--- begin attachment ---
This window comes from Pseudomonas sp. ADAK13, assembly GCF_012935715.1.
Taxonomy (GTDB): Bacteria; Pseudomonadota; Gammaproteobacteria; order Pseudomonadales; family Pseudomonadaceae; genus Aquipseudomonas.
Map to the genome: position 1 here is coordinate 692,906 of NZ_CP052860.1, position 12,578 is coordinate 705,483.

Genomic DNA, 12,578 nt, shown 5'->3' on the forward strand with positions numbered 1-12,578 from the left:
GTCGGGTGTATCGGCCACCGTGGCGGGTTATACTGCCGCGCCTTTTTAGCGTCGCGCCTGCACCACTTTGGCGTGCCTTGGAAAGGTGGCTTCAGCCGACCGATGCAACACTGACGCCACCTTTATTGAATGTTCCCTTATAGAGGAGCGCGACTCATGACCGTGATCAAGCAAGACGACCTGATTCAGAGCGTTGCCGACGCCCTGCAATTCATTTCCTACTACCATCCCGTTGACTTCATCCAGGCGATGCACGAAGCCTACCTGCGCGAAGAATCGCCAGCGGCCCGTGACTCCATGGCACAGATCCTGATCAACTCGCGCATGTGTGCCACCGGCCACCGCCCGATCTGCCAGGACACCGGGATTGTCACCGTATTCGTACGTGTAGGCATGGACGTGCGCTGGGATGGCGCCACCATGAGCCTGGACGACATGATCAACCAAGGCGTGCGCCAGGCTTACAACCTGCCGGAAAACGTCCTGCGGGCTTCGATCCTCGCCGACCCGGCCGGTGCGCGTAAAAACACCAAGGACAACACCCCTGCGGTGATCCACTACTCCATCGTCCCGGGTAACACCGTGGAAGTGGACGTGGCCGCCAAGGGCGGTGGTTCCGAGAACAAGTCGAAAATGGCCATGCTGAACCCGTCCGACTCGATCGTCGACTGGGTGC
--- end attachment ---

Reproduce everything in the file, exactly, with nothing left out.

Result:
This window comes from Pseudomonas sp. ADAK13, assembly GCF_012935715.1.
Taxonomy (GTDB): Bacteria; Pseudomonadota; Gammaproteobacteria; order Pseudomonadales; family Pseudomonadaceae; genus Aquipseudomonas.
Map to the genome: position 1 here is coordinate 692,906 of NZ_CP052860.1, position 12,578 is coordinate 705,483.

Genomic DNA, 12,578 nt, shown 5'->3' on the forward strand with positions numbered 1-12,578 from the left:
GTCGGGTGTATCGGCCACCGTGGCGGGTTATACTGCCGCGCCTTTTTAGCGTCGCGCCTGCACCACTTTGGCGTGCCTTGGAAAGGTGGCTTCAGCCGACCGATGCAACACTGACGCCACCTTTATTGAATGTTCCCTTATAGAGGAGCGCGACTCATGACCGTGATCAAGCAAGACGACCTGATTCAGAGCGTTGCCGACGCCCTGCAATTCATTTCCTACTACCATCCCGTTGACTTCATCCAGGCGATGCACGAAGCCTACCTGCGCGAAGAATCGCCAGCGGCCCGTGACTCCATGGCACAGATCCTGATCAACTCGCGCATGTGTGCCACCGGCCACCGCCCGATCTGCCAGGACACCGGGATTGTCACCGTATTCGTACGTGTAGGCATGGACGTGCGCTGGGATGGCGCCACCATGAGCCTGGACGACATGATCAACCAAGGCGTGCGCCAGGCTTACAACCTGCCGGAAAACGTCCTGCGGGCTTCGATCCTCGCCGACCCGGCCGGTGCGCGTAAAAACACCAAGGACAACACCCCTGCGGTGATCCACTACTCCATCGTCCCGGGTAACACCGTGGAAGTGGACGTGGCCGCCAAGGGCGGTGGTTCCGAGAACAAGTCGAAAATGGCCATGCTGAACCCGTCCGACTCGATCGTCGACTGGGTGC